Nature of the clinical picture

The pathological condition occurs with acute pain symptoms, which are observed in the subradicular lingual region or in the area of ​​one tonsil. The pain syndrome in neuralgia is based not only in the area of ​​the glossopharyngeal nerve, it radiates to the soft palate, pharyngeal region, ear, and sometimes the symptom radiates to the eyes, jaw, and neck.

The syndrome is unilateral. Duration – no more than 2-3 minutes. The symptom intensifies when the tongue moves, for example, while eating or speaking loudly.

The work and rest schedule is disrupted: night insomnia occurs due to severe pain. A person sleeps on one side, on the side with no unpleasant sensations.

Other characteristic symptoms include increased dryness of the oral mucosa, and after the attack ends, on the contrary, increased salivation. The produced liquid has a viscous consistency.

Sometimes glossopharyngeal neuralgia can provoke general symptoms:

  • dizziness;
  • the appearance of “goosebumps” in the eyes;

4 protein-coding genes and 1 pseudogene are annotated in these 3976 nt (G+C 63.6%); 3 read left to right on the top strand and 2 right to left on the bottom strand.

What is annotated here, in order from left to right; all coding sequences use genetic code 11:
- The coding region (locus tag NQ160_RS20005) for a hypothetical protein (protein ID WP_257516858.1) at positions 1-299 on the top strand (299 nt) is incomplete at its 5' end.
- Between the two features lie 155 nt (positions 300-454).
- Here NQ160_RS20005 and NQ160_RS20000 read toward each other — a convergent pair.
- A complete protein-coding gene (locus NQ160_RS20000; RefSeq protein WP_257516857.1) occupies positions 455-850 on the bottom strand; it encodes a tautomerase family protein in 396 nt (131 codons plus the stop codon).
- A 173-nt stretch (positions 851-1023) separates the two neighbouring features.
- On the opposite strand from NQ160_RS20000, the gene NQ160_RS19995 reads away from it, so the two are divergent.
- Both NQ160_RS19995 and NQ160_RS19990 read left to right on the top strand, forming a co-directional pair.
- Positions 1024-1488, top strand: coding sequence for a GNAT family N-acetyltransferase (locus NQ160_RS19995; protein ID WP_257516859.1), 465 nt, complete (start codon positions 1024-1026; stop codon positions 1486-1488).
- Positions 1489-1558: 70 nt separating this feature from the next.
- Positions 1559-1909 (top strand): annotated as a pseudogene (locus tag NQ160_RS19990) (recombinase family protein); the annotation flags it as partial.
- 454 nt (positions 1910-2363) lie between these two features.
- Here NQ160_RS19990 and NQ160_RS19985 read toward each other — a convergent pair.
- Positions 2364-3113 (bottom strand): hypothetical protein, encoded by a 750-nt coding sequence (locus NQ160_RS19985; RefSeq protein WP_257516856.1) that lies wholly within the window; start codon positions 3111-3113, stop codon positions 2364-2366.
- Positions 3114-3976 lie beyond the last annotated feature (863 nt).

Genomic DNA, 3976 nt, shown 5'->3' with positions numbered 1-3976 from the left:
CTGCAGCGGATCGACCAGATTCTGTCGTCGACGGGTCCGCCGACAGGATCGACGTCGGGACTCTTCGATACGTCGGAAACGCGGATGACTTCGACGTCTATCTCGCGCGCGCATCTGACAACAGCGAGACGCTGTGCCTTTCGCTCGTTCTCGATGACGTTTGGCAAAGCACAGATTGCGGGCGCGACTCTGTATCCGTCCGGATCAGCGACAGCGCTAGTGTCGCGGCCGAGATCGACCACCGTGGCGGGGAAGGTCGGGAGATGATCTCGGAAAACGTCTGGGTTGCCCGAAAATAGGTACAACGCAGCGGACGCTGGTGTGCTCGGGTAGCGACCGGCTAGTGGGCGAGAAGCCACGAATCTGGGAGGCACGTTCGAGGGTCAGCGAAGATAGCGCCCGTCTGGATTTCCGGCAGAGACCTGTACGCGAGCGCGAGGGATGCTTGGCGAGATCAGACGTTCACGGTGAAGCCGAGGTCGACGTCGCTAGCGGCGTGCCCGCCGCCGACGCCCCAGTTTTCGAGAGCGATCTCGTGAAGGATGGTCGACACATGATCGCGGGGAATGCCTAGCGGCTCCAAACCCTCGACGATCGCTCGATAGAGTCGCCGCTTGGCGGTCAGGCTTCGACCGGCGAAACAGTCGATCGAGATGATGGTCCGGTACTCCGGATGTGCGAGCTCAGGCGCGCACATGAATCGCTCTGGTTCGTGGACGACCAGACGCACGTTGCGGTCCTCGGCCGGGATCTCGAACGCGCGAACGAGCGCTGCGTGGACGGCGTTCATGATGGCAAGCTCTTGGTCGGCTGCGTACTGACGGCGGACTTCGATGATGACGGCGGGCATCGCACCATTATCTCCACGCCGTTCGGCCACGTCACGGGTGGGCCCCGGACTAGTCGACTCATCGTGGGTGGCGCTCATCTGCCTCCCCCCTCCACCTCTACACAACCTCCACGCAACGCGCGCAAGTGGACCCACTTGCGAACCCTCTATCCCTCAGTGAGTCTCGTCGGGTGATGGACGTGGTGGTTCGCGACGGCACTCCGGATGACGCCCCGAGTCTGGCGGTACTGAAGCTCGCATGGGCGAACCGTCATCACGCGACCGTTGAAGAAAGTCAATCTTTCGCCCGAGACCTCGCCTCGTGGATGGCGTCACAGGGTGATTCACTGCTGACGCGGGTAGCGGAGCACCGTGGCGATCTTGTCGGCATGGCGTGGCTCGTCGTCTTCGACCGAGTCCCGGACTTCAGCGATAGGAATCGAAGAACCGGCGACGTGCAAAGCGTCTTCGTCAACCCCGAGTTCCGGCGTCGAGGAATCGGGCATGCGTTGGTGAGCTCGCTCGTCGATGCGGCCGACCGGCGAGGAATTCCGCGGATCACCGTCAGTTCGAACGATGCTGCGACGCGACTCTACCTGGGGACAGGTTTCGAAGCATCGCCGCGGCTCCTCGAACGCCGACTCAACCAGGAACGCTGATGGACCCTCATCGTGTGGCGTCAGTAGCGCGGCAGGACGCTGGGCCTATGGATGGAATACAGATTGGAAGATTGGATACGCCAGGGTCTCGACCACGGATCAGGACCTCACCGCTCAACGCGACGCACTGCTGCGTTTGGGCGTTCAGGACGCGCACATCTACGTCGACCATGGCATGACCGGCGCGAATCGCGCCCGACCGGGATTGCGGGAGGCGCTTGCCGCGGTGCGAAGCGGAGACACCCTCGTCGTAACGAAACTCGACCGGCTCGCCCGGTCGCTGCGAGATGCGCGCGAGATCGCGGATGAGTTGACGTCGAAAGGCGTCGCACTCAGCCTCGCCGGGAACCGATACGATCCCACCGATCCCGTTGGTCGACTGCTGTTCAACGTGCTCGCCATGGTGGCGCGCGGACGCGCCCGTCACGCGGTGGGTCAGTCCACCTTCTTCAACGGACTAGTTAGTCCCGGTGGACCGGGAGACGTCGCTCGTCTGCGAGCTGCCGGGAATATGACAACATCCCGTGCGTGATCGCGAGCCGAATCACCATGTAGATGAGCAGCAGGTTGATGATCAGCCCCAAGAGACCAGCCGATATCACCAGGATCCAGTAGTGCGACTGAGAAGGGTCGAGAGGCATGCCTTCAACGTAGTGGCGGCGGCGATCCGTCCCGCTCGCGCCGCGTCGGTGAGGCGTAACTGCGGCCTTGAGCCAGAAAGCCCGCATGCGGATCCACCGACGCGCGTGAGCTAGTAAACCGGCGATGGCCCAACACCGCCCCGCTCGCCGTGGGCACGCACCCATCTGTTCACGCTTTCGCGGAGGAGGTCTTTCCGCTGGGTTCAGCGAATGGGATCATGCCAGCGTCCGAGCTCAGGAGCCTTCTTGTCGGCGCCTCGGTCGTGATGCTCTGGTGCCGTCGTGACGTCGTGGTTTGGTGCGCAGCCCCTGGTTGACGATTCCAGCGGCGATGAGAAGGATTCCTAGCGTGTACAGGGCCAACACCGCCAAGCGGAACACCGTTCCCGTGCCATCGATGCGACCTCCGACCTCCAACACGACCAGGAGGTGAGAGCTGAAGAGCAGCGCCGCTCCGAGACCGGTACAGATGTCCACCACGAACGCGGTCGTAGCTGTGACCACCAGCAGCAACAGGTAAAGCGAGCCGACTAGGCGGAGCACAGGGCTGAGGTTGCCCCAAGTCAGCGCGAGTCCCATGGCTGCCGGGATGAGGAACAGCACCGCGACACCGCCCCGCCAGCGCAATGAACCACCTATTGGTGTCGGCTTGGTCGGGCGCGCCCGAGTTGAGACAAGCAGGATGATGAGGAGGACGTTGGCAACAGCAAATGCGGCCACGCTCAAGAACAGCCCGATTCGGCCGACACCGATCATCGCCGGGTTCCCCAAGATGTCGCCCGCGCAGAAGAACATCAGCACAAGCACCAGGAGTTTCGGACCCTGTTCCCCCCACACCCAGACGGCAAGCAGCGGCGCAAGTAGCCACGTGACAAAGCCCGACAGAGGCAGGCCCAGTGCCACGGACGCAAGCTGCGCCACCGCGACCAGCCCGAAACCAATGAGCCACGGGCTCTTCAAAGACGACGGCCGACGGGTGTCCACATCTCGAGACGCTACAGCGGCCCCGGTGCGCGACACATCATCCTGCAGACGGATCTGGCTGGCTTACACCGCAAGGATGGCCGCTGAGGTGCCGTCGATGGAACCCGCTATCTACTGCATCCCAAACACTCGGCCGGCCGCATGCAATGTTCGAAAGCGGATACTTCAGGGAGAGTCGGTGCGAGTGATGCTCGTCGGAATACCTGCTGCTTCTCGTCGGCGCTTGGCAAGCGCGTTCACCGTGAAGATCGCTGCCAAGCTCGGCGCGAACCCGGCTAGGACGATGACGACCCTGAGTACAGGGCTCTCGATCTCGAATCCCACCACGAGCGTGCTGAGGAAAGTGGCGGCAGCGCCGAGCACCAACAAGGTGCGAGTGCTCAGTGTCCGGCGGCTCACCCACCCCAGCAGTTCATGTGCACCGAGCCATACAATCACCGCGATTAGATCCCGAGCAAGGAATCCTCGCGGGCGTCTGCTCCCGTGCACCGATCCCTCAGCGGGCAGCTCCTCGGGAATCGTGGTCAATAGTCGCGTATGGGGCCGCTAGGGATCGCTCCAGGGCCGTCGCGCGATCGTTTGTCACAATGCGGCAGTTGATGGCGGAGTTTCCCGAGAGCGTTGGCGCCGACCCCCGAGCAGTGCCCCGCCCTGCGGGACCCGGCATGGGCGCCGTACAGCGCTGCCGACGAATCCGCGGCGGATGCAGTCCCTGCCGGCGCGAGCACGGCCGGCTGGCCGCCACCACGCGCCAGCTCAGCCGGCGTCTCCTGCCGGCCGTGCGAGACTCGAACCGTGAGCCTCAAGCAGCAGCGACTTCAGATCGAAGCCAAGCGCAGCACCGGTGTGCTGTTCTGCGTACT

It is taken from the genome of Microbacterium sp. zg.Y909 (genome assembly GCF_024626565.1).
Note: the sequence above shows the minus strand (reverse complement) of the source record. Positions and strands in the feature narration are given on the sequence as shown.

• hypotension (low blood pressure);
  • rarely - fainting.

The latter symptoms appear due to irritation of a branch in the glossopharyngeal nerve, which depresses the vasomotor center of the brain and causes a drop in pressure.

Neurological pathology is characterized by exacerbation and remission. The remission stage can last quite a long time, sometimes reaching 1 year.

As the pathology develops, periods of exacerbation of symptoms become more frequent, and pain symptoms intensify.

The sensitivity of those areas that participate in the innervation of the glossopharyngeal nerve is impaired: the tongue (posterior third), tonsil, pharynx on one side, soft palate, ear. Taste perception is also lost.

Principles of disease diagnosis and diagnosis

Since neuritis of the hypoglossal nerve has a specific and special clinical picture, a neurologist can assume inflammation of this nerve just by the symptoms. To choose a treatment method, it is also necessary to identify the very cause of nerve inflammation. For this purpose, it is necessary to conduct a number of laboratory and instrumental studies. Their list is presented in the table below:

Investigations for neuritis of the hypoglossal nerve